One of the main environmental threats in the tropics is selective logging, which has degraded large areas of forest. In southeast Asia, enrichment planting with seedlings of the dominant group of dipterocarp tree species aims to accelerate restoration of forest structure and functioning. The role of tree diversity in forest restoration is still unclear, but the 'insurance hypothesis' predicts that in temporally and spatially varying environments planting mixtures may stabilize functioning owing to differences in species traits and ecologies. To test for potential insurance effects, we analyse the patterns of seedling mortality and growth in monoculture and mixture plots over the first decade of the Sabah biodiversity experiment. Our results reveal the species differences required for potential insurance effects including a trade-off in which species with denser wood have lower growth rates but higher survival. This trade-off was consistent over time during the first decade, but growth and mortality varied spatially across our 500 ha experiment with species responding to changing conditions in different ways. Overall, average survival rates were extreme in monocultures than mixtures consistent with a potential insurance effect in which monocultures of poorly surviving species risk recruitment failure, whereas monocultures of species with high survival have rates of self-thinning that are potentially wasteful when seedling stocks are limited. Longer-term monitoring as species interactions strengthen will be needed to more comprehensively test to what degree mixtures of species spread risk and use limited seedling stocks more efficiently to increase diversity and restore ecosystem structure and functioning.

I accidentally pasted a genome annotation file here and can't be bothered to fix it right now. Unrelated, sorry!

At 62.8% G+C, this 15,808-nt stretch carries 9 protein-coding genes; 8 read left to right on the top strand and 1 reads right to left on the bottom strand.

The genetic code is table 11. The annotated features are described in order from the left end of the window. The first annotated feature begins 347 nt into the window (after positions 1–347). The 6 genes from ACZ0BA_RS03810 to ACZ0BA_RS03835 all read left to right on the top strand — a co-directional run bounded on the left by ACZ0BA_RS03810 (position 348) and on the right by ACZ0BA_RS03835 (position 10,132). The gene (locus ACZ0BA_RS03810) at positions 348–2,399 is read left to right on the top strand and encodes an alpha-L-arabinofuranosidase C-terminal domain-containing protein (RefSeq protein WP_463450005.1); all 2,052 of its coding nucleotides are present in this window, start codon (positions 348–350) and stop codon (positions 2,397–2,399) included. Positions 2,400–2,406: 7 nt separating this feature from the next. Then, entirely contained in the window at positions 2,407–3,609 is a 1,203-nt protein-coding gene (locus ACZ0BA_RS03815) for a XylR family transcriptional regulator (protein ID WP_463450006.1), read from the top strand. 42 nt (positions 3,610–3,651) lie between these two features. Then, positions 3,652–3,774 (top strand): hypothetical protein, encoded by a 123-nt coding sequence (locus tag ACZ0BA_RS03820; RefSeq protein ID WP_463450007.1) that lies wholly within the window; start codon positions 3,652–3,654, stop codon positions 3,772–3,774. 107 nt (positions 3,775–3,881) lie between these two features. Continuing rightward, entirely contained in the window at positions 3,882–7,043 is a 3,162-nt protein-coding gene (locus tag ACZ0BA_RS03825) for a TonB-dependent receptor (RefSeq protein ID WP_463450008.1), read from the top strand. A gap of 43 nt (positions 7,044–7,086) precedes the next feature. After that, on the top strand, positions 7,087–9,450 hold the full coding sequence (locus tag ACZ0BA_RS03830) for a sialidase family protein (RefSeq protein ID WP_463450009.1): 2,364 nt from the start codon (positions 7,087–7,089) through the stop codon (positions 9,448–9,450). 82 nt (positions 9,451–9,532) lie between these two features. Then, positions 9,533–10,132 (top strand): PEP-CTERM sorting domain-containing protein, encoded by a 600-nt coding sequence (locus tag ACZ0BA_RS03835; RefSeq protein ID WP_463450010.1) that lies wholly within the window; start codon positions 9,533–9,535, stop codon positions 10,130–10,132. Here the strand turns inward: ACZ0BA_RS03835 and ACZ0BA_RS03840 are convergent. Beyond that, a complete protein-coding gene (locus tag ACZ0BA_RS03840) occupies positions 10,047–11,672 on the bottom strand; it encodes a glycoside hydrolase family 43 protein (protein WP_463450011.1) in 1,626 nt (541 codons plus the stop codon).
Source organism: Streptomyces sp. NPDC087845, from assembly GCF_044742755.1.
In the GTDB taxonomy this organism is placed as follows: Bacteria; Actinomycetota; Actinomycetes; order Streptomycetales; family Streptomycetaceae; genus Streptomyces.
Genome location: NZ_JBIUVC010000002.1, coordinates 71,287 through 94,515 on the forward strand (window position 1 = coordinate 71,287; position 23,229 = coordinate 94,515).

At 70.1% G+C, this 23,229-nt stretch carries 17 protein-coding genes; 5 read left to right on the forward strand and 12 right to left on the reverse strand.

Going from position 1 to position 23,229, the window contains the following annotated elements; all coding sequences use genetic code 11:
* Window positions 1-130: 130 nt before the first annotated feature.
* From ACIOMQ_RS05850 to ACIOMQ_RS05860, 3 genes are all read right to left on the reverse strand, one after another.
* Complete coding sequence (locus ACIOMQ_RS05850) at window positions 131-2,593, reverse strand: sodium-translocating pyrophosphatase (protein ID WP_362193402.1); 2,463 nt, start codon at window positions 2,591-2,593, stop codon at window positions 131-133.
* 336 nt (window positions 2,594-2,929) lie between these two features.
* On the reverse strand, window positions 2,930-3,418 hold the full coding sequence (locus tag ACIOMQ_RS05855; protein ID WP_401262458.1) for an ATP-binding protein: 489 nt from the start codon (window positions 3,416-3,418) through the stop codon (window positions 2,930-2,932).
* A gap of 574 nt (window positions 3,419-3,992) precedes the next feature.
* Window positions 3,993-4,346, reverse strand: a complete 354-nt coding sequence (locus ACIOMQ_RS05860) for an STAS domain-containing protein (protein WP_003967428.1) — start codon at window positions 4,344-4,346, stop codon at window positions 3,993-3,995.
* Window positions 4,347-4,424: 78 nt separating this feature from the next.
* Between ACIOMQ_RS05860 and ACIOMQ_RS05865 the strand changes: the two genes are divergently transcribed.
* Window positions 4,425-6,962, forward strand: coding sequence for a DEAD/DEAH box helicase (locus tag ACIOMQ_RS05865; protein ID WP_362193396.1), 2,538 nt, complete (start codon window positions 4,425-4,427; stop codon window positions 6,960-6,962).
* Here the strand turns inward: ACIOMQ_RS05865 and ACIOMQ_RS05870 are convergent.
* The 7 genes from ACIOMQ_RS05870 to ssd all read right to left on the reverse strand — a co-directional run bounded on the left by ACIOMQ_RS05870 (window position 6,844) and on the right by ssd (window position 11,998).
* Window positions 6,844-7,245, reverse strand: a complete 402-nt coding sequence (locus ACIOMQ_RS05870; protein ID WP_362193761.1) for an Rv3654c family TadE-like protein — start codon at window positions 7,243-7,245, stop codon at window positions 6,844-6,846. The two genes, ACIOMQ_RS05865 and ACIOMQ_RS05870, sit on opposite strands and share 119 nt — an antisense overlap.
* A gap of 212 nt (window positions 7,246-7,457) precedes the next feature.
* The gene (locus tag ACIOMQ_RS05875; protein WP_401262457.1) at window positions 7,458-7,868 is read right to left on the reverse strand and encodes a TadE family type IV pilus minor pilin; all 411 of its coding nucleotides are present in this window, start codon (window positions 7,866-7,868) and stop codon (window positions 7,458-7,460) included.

Animals can have both positive (e.g. via seed dispersal) and negative (e.g. via herbivory) impacts on plants. The net effects of these interactions remain difficult to predict and may be affected by overhunting and habitat disturbance, two widespread threats to tropical forests. Recent studies have documented their separate effects on plant recruitment but our understanding of how defaunation and logging interact to influence tropical tree communities is limited. From 2013 to 2016, we followed the fate of marked tree seedlings (n = 1489) from 81 genera in and outside experimental plots. Our plots differentially excluded small, medium and large-bodied mammal herbivores in logged and unlogged forest in Malaysian Borneo. We assessed the effects of experimental defaunation and logging on taxonomic diversity and plant trait (wood density, specific leaf area, fruit size) composition of seedling communities. Although seedling mortality was highest in the presence of all mammal herbivores (44%), defaunation alone did not alter taxonomic diversity nor plant trait composition. However, herbivores (across all body sizes) significantly reduced mean fruit size across the seedling community over time (95% confidence interval (CI): -0.09 to -0.01), particularly in logged forest (95% CI: -0.12 to -0.003). Our findings suggest that impacts of mammal herbivores on plant communities may be greater in forests with a history of disturbance and could subsequently affect plant functional traits and ecological processes associated with forest regeneration.